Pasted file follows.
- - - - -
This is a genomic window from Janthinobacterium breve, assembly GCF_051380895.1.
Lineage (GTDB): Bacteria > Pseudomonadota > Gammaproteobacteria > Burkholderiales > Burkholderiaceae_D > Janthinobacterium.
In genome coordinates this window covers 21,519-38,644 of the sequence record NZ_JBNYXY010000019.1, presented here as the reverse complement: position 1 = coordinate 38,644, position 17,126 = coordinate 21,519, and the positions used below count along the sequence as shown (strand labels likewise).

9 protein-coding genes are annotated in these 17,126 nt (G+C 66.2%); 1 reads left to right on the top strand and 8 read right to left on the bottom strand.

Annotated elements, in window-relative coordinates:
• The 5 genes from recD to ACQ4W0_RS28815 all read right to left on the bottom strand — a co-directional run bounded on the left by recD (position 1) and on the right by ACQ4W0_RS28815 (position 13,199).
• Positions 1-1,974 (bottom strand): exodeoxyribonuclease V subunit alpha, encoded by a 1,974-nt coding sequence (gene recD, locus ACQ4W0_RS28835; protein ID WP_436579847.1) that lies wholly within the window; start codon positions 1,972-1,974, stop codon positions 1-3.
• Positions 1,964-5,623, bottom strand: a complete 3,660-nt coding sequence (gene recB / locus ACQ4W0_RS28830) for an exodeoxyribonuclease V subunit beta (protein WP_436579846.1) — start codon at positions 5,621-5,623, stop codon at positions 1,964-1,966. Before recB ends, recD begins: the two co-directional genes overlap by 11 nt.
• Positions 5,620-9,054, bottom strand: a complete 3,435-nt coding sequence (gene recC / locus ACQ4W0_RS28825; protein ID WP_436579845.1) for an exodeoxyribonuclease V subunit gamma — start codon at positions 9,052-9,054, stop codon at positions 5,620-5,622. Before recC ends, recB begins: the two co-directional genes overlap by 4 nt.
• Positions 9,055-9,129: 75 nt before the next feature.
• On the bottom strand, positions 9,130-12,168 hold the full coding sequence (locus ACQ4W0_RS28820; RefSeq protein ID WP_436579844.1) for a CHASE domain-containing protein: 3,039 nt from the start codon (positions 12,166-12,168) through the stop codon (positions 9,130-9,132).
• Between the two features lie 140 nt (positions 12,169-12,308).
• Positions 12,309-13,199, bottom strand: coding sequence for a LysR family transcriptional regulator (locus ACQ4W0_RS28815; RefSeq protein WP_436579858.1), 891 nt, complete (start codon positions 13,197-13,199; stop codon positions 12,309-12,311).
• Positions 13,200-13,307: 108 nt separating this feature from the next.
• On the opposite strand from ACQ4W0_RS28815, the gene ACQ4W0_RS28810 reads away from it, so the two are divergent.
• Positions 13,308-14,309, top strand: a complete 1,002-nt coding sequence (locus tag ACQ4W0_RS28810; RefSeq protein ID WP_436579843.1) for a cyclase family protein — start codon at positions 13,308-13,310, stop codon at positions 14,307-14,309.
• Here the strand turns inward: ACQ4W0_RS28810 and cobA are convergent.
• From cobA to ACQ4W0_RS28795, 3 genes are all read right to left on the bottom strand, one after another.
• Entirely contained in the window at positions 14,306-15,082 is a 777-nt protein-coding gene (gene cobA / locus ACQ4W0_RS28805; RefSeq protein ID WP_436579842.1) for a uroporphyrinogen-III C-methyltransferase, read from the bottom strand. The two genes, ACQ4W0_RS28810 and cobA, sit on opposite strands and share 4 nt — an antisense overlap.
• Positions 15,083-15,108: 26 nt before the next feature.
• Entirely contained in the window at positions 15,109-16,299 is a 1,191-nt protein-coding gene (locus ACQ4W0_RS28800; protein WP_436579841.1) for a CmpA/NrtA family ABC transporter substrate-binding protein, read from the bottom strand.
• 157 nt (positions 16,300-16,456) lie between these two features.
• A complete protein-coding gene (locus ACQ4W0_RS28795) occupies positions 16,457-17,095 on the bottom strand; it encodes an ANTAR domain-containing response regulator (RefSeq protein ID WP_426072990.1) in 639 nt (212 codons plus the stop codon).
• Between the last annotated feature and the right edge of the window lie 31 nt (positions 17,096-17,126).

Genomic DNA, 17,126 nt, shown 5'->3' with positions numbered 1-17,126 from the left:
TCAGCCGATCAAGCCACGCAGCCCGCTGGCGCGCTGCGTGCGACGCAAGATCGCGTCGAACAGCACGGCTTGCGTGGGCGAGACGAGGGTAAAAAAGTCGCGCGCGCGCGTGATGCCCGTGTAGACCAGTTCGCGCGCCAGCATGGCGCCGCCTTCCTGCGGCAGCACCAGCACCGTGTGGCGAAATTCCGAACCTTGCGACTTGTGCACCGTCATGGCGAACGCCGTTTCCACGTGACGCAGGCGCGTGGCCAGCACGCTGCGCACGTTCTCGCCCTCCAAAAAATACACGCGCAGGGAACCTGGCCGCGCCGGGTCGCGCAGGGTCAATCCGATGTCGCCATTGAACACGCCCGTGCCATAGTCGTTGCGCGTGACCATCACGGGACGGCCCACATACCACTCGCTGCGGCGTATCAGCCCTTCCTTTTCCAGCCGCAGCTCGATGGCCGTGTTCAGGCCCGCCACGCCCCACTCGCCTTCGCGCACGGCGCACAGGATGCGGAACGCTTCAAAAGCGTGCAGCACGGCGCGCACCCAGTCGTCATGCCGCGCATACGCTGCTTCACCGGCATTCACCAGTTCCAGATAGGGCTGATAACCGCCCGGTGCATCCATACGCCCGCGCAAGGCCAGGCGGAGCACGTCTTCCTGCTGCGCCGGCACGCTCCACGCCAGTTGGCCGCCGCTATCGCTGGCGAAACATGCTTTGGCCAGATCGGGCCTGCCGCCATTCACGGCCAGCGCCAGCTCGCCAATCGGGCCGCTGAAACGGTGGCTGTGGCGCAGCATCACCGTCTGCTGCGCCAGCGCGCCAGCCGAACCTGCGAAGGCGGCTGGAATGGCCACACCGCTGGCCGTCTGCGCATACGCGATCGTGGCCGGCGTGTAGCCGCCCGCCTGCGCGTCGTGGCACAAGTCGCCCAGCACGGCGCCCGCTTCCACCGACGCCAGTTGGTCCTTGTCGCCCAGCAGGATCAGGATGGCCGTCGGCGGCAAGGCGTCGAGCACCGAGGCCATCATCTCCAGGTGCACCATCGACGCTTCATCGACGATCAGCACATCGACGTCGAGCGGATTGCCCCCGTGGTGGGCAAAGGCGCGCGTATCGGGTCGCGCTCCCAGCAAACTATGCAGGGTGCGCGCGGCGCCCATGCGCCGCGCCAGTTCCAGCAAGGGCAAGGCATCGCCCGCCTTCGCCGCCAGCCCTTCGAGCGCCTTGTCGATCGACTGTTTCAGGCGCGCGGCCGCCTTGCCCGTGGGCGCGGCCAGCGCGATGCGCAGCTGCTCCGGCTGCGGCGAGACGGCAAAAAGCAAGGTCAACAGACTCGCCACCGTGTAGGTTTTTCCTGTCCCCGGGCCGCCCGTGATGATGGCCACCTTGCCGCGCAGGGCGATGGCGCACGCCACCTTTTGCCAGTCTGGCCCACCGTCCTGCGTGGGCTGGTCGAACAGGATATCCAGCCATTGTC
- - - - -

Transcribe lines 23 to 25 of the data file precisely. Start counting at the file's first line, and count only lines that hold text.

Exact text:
• A complete protein-coding gene (locus ACQ4W0_RS28795) occupies positions 16,457-17,095 on the bottom strand; it encodes an ANTAR domain-containing response regulator (RefSeq protein ID WP_426072990.1) in 639 nt (212 codons plus the stop codon).
• Between the last annotated feature and the right edge of the window lie 31 nt (positions 17,096-17,126).

Genomic DNA, 17,126 nt, shown 5'->3' with positions numbered 1-17,126 from the left: